“There’s nothing to do around here!”
Over the years, have we not all heard that a time or two? That particular statement has always made me chuckle. In the Mahoning Valley, I would put our leisure activity options per capita up against anywhere in the state.
From the historic Stambaugh Auditorium to The Butler Institute of American Art; from Covelli Centre to the Youngstown Playhouse. How about Packard Music Hall or the community amphitheaters? The opportunities are staggering.
Now, as we all stay at home across this great community without those choices, it seems so easy to look back and see there was always so much to do.
The detrimental impact of the COVID-19 pandemic on our nation has been unthinkable and unprecedented. Virtually no business sector is unscathed. For those of us in the arts, creative, and entertainment fields, our businesses were among the first to close. Unfortunately, we are also likely to be among the last to reopen.
However, it’s not our COVID-19-troubled industry that leads me to write this today. I simply want to share the priceless and immeasurable effect and the cultural impact these venues have on our local communities.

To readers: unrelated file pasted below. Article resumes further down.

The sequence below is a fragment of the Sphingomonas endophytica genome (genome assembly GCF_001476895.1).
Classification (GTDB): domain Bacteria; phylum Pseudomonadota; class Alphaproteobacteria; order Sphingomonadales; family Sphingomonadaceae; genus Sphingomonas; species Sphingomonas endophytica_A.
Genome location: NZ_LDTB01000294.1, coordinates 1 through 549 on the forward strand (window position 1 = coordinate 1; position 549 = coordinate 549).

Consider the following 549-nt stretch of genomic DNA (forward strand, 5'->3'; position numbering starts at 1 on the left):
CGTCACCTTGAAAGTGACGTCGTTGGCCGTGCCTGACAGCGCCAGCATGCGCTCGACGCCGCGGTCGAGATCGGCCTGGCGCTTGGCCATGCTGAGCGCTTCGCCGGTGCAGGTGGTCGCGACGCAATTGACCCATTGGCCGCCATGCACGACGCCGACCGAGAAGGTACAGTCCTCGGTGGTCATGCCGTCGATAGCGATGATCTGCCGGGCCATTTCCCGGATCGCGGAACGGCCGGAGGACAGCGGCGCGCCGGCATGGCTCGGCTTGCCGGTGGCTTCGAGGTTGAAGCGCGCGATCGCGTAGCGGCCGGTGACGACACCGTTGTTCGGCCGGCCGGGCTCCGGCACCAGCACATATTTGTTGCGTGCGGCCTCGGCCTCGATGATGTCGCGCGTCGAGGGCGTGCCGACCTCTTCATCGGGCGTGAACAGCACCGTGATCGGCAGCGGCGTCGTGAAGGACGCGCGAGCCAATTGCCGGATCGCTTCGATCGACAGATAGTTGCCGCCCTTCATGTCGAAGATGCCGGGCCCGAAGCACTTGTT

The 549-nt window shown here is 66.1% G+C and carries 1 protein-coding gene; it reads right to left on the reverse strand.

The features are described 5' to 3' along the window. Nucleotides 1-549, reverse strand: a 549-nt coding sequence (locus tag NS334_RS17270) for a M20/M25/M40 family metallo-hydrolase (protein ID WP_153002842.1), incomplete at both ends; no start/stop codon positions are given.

Arts and entertainment hubs make a massive impact. They are important economic multipliers for our local economies and tax bases as employers and tourism destinations. Just as important, they are revenue generators for neighboring businesses such as hotels, restaurants and retail sites.
Nationally, one Chicago-impact report estimated that for every $1 spent on a ticket, a total of $12 in economic activity is generated.
The economic impact of the arts on Ohio’s economy is staggering.
The arts industry contributes $41 billion to Ohio’s economy and employs nearly 300,000 people generating $4.5 billion in federal, state & local tax revenue. In the Mahoning Valley alone, $341 million is generated by the arts industry. It supplies more than $143 million in wages and income.
As a proud board member of Ohio Citizens for the Arts, we will work diligently to safely and effectively reopen the arts industry at the appropriate time.
Soon enough, we will be back in full swing generating arts, culture and economic impact for this great community and look back at this time when there was really nothing to do.
— Eric Ryan is president of JAC Management Group/JAC LIVE and a board member of Ohio Citizens for the Arts.